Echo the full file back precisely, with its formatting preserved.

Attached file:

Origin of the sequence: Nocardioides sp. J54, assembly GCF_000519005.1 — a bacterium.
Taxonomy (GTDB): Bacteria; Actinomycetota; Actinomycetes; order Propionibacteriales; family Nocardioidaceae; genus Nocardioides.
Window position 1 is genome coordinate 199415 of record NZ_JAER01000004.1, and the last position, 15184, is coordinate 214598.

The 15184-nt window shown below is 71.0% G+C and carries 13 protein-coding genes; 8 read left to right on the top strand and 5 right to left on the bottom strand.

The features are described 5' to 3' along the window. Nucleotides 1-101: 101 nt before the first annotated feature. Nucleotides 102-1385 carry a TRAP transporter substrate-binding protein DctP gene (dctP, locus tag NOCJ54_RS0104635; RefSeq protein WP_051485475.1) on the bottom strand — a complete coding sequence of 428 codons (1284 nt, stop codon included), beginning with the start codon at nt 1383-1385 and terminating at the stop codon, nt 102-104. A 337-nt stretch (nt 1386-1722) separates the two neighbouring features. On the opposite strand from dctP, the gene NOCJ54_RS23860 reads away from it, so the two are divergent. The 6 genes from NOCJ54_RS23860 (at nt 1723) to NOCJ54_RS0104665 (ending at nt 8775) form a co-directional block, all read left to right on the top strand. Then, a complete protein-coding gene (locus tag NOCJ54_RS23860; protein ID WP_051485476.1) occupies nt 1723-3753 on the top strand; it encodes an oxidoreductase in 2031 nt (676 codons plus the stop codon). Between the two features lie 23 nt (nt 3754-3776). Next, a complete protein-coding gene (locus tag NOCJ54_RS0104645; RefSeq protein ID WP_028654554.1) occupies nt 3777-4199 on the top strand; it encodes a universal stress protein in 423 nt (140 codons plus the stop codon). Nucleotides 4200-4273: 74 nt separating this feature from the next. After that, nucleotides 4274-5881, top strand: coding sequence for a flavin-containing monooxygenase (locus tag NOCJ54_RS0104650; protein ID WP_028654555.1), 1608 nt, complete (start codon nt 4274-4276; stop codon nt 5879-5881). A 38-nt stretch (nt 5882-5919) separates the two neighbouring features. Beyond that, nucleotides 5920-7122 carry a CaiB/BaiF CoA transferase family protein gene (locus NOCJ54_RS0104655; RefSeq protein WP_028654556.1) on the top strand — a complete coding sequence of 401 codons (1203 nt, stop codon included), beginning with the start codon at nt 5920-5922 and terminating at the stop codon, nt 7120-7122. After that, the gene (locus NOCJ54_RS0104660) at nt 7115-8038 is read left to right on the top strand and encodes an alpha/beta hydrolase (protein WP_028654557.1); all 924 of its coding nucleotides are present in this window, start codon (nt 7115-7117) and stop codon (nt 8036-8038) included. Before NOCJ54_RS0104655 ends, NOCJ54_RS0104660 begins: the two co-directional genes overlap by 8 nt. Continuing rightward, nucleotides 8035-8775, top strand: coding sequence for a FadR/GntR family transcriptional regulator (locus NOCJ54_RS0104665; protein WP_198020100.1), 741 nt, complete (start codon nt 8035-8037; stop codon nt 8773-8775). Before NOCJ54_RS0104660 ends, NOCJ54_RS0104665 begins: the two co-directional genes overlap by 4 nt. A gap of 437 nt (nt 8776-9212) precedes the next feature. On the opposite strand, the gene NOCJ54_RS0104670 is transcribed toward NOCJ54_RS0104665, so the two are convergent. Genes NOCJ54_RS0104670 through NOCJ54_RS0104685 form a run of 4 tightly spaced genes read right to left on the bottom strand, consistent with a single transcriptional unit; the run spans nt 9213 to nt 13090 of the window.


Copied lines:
Origin of the sequence: Nocardioides sp. J54, assembly GCF_000519005.1 — a bacterium.
Taxonomy (GTDB): Bacteria; Actinomycetota; Actinomycetes; order Propionibacteriales; family Nocardioidaceae; genus Nocardioides.
Window position 1 is genome coordinate 199415 of record NZ_JAER01000004.1, and the last position, 15184, is coordinate 214598.

The 15184-nt window shown below is 71.0% G+C and carries 13 protein-coding genes; 8 read left to right on the top strand and 5 right to left on the bottom strand.

The features are described 5' to 3' along the window. Nucleotides 1-101: 101 nt before the first annotated feature. Nucleotides 102-1385 carry a TRAP transporter substrate-binding protein DctP gene (dctP, locus tag NOCJ54_RS0104635; RefSeq protein WP_051485475.1) on the bottom strand — a complete coding sequence of 428 codons (1284 nt, stop codon included), beginning with the start codon at nt 1383-1385 and terminating at the stop codon, nt 102-104. A 337-nt stretch (nt 1386-1722) separates the two neighbouring features. On the opposite strand from dctP, the gene NOCJ54_RS23860 reads away from it, so the two are divergent. The 6 genes from NOCJ54_RS23860 (at nt 1723) to NOCJ54_RS0104665 (ending at nt 8775) form a co-directional block, all read left to right on the top strand. Then, a complete protein-coding gene (locus tag NOCJ54_RS23860; protein ID WP_051485476.1) occupies nt 1723-3753 on the top strand; it encodes an oxidoreductase in 2031 nt (676 codons plus the stop codon). Between the two features lie 23 nt (nt 3754-3776). Next, a complete protein-coding gene (locus tag NOCJ54_RS0104645; RefSeq protein ID WP_028654554.1) occupies nt 3777-4199 on the top strand; it encodes a universal stress protein in 423 nt (140 codons plus the stop codon). Nucleotides 4200-4273: 74 nt separating this feature from the next. After that, nucleotides 4274-5881, top strand: coding sequence for a flavin-containing monooxygenase (locus tag NOCJ54_RS0104650; protein ID WP_028654555.1), 1608 nt, complete (start codon nt 4274-4276; stop codon nt 5879-5881). A 38-nt stretch (nt 5882-5919) separates the two neighbouring features. Beyond that, nucleotides 5920-7122 carry a CaiB/BaiF CoA transferase family protein gene (locus NOCJ54_RS0104655; RefSeq protein WP_028654556.1) on the top strand — a complete coding sequence of 401 codons (1203 nt, stop codon included), beginning with the start codon at nt 5920-5922 and terminating at the stop codon, nt 7120-7122. After that, the gene (locus NOCJ54_RS0104660) at nt 7115-8038 is read left to right on the top strand and encodes an alpha/beta hydrolase (protein WP_028654557.1); all 924 of its coding nucleotides are present in this window, start codon (nt 7115-7117) and stop codon (nt 8036-8038) included. Before NOCJ54_RS0104655 ends, NOCJ54_RS0104660 begins: the two co-directional genes overlap by 8 nt. Continuing rightward, nucleotides 8035-8775, top strand: coding sequence for a FadR/GntR family transcriptional regulator (locus NOCJ54_RS0104665; protein WP_198020100.1), 741 nt, complete (start codon nt 8035-8037; stop codon nt 8773-8775). Before NOCJ54_RS0104660 ends, NOCJ54_RS0104665 begins: the two co-directional genes overlap by 4 nt. A gap of 437 nt (nt 8776-9212) precedes the next feature. On the opposite strand, the gene NOCJ54_RS0104670 is transcribed toward NOCJ54_RS0104665, so the two are convergent. Genes NOCJ54_RS0104670 through NOCJ54_RS0104685 form a run of 4 tightly spaced genes read right to left on the bottom strand, consistent with a single transcriptional unit; the run spans nt 9213 to nt 13090 of the window.